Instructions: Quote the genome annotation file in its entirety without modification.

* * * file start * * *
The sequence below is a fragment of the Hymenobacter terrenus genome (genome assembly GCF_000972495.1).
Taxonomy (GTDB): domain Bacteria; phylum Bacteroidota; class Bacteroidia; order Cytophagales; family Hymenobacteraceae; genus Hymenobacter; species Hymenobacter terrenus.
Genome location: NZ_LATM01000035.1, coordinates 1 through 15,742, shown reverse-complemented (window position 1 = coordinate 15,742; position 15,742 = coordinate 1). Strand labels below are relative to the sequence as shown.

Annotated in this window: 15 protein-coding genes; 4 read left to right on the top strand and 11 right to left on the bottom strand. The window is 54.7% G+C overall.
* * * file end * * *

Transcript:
The sequence below is a fragment of the Hymenobacter terrenus genome (genome assembly GCF_000972495.1).
Taxonomy (GTDB): domain Bacteria; phylum Bacteroidota; class Bacteroidia; order Cytophagales; family Hymenobacteraceae; genus Hymenobacter; species Hymenobacter terrenus.
Genome location: NZ_LATM01000035.1, coordinates 1 through 15,742, shown reverse-complemented (window position 1 = coordinate 15,742; position 15,742 = coordinate 1). Strand labels below are relative to the sequence as shown.

Annotated in this window: 15 protein-coding genes; 4 read left to right on the top strand and 11 right to left on the bottom strand. The window is 54.7% G+C overall.